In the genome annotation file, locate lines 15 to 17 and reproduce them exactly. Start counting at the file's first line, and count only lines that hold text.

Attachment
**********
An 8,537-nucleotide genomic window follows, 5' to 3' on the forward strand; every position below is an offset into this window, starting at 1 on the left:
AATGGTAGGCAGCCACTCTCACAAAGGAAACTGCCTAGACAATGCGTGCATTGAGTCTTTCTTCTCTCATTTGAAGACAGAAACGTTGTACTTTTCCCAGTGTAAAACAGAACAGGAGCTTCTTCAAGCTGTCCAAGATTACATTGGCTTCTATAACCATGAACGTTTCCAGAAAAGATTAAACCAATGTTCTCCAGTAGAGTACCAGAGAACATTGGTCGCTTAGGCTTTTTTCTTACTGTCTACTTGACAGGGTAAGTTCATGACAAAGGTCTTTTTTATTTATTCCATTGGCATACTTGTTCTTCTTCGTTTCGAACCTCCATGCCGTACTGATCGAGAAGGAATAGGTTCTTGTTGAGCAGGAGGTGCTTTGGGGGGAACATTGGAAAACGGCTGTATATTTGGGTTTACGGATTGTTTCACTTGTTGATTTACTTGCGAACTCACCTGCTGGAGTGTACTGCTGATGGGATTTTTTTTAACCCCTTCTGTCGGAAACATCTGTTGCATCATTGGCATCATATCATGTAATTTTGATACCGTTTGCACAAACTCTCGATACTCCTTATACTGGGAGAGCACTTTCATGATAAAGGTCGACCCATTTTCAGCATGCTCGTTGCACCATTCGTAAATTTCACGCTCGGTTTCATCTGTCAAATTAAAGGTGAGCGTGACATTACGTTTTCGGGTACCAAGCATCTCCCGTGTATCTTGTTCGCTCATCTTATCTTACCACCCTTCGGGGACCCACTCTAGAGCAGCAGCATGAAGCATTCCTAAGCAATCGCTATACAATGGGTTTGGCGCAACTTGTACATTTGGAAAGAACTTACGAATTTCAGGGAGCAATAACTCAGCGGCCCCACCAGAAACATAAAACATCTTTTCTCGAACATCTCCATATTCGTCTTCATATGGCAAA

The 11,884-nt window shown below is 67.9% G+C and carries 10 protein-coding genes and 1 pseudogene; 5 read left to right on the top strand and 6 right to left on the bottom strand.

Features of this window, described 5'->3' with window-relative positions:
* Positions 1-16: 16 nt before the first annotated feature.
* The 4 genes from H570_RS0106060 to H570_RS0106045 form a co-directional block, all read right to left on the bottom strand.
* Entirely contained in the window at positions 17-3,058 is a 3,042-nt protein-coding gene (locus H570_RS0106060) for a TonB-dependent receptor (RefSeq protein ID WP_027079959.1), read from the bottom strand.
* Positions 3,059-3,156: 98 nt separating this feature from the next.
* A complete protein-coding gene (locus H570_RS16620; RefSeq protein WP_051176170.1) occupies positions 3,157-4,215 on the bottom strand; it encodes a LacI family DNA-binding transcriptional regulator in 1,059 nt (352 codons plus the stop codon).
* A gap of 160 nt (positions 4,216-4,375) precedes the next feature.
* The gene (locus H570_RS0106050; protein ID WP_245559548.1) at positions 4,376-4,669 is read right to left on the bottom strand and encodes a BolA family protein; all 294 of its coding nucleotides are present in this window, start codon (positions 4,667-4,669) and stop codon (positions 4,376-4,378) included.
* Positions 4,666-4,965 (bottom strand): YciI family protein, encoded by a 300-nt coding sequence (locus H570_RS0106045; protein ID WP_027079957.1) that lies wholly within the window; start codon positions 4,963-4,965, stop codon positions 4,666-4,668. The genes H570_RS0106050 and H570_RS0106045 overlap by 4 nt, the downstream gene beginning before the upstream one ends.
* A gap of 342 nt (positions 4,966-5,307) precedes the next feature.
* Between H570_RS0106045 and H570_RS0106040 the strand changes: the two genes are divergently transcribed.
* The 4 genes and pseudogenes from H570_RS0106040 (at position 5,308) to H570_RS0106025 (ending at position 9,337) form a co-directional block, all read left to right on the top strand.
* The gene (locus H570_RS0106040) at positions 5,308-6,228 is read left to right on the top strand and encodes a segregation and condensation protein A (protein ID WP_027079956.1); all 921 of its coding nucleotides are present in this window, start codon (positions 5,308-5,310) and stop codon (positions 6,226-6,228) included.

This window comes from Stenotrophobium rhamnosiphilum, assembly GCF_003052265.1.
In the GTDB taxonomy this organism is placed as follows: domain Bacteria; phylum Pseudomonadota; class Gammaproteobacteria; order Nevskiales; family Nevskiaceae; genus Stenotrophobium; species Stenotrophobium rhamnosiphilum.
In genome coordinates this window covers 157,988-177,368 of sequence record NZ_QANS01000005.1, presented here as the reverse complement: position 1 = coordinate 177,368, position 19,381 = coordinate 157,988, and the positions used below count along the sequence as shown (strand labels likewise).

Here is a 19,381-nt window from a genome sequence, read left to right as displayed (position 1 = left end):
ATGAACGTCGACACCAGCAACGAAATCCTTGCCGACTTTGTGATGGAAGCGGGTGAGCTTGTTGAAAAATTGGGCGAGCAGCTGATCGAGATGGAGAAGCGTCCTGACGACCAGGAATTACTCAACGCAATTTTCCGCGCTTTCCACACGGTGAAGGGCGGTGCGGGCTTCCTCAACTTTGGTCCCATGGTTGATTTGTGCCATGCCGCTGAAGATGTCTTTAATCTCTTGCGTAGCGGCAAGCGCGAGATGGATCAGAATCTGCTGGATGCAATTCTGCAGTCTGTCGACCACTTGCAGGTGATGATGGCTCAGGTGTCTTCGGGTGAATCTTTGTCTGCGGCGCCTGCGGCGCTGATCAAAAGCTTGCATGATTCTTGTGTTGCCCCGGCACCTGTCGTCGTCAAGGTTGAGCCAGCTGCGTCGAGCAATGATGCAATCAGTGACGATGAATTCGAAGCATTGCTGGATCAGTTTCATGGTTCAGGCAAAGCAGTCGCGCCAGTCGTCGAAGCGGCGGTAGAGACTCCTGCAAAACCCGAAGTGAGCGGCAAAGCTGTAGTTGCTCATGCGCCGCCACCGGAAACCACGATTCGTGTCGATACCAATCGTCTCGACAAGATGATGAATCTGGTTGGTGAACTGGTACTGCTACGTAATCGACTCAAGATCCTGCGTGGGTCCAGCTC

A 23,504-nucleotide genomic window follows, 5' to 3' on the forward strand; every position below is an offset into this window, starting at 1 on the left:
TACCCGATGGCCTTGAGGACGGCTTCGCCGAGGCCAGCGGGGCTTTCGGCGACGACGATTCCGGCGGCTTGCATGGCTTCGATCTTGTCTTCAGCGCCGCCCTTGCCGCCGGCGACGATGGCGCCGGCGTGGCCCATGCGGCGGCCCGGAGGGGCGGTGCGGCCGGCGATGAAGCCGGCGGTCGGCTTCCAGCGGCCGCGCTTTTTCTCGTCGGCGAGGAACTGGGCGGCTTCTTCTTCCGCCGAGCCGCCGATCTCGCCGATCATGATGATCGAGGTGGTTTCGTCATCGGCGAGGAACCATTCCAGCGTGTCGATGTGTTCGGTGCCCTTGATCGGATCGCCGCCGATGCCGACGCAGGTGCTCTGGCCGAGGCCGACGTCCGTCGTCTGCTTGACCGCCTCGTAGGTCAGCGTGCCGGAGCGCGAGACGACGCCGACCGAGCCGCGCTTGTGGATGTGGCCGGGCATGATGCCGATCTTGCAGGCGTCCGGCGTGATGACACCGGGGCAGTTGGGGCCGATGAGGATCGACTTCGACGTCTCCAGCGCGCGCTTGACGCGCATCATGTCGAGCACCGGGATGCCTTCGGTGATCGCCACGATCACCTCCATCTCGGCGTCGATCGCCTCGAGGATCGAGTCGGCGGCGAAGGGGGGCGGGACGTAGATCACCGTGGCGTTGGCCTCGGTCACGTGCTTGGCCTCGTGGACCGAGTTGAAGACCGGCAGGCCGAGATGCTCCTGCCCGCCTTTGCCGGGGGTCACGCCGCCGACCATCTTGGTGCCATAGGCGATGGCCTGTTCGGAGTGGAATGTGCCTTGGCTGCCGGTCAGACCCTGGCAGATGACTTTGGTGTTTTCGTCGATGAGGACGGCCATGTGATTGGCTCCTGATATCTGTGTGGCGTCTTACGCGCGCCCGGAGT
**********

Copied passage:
* The 4 genes and pseudogenes from H570_RS0106040 (at position 5,308) to H570_RS0106025 (ending at position 9,337) form a co-directional block, all read left to right on the top strand.
* The gene (locus H570_RS0106040) at positions 5,308-6,228 is read left to right on the top strand and encodes a segregation and condensation protein A (protein ID WP_027079956.1); all 921 of its coding nucleotides are present in this window, start codon (positions 5,308-5,310) and stop codon (positions 6,226-6,228) included.

This window comes from Stenotrophobium rhamnosiphilum, assembly GCF_003052265.1.